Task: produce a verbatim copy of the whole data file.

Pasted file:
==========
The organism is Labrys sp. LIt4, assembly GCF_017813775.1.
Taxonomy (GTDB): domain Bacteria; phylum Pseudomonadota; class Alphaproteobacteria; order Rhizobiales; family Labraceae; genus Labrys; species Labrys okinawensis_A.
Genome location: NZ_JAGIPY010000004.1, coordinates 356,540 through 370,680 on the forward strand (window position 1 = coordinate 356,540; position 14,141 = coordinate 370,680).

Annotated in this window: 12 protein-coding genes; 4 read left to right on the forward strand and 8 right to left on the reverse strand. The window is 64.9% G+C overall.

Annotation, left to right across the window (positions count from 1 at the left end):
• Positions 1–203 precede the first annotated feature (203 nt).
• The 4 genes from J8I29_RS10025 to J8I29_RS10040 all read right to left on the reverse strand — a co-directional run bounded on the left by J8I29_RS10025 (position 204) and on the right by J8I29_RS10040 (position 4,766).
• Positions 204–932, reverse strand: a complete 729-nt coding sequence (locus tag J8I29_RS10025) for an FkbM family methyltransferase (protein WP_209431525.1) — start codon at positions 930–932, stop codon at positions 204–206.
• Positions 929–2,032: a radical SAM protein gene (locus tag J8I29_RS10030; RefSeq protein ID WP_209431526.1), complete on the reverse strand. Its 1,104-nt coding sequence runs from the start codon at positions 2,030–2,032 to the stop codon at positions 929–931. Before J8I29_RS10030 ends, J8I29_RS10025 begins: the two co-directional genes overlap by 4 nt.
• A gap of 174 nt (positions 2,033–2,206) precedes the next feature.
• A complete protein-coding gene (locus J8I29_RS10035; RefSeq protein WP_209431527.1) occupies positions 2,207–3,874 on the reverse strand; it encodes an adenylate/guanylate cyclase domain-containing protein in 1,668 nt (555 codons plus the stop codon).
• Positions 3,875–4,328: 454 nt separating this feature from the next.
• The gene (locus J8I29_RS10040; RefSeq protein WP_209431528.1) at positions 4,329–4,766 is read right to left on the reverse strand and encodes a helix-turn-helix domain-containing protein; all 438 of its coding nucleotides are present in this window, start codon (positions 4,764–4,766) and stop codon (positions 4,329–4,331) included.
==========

The organism is Labrys sp. LIt4, assembly GCF_017813775.1.
Taxonomy (GTDB): domain Bacteria; phylum Pseudomonadota; class Alphaproteobacteria; order Rhizobiales; family Labraceae; genus Labrys; species Labrys okinawensis_A.
Genome location: NZ_JAGIPY010000004.1, coordinates 356,540 through 370,680 on the forward strand (window position 1 = coordinate 356,540; position 14,141 = coordinate 370,680).

Annotated in this window: 12 protein-coding genes; 4 read left to right on the forward strand and 8 right to left on the reverse strand. The window is 64.9% G+C overall.

Annotation, left to right across the window (positions count from 1 at the left end):
• Positions 1–203 precede the first annotated feature (203 nt).
• The 4 genes from J8I29_RS10025 to J8I29_RS10040 all read right to left on the reverse strand — a co-directional run bounded on the left by J8I29_RS10025 (position 204) and on the right by J8I29_RS10040 (position 4,766).
• Positions 204–932, reverse strand: a complete 729-nt coding sequence (locus tag J8I29_RS10025) for an FkbM family methyltransferase (protein WP_209431525.1) — start codon at positions 930–932, stop codon at positions 204–206.
• Positions 929–2,032: a radical SAM protein gene (locus tag J8I29_RS10030; RefSeq protein ID WP_209431526.1), complete on the reverse strand. Its 1,104-nt coding sequence runs from the start codon at positions 2,030–2,032 to the stop codon at positions 929–931. Before J8I29_RS10030 ends, J8I29_RS10025 begins: the two co-directional genes overlap by 4 nt.
• A gap of 174 nt (positions 2,033–2,206) precedes the next feature.
• A complete protein-coding gene (locus J8I29_RS10035; RefSeq protein WP_209431527.1) occupies positions 2,207–3,874 on the reverse strand; it encodes an adenylate/guanylate cyclase domain-containing protein in 1,668 nt (555 codons plus the stop codon).
• Positions 3,875–4,328: 454 nt separating this feature from the next.
• The gene (locus J8I29_RS10040; RefSeq protein WP_209431528.1) at positions 4,329–4,766 is read right to left on the reverse strand and encodes a helix-turn-helix domain-containing protein; all 438 of its coding nucleotides are present in this window, start codon (positions 4,764–4,766) and stop codon (positions 4,329–4,331) included.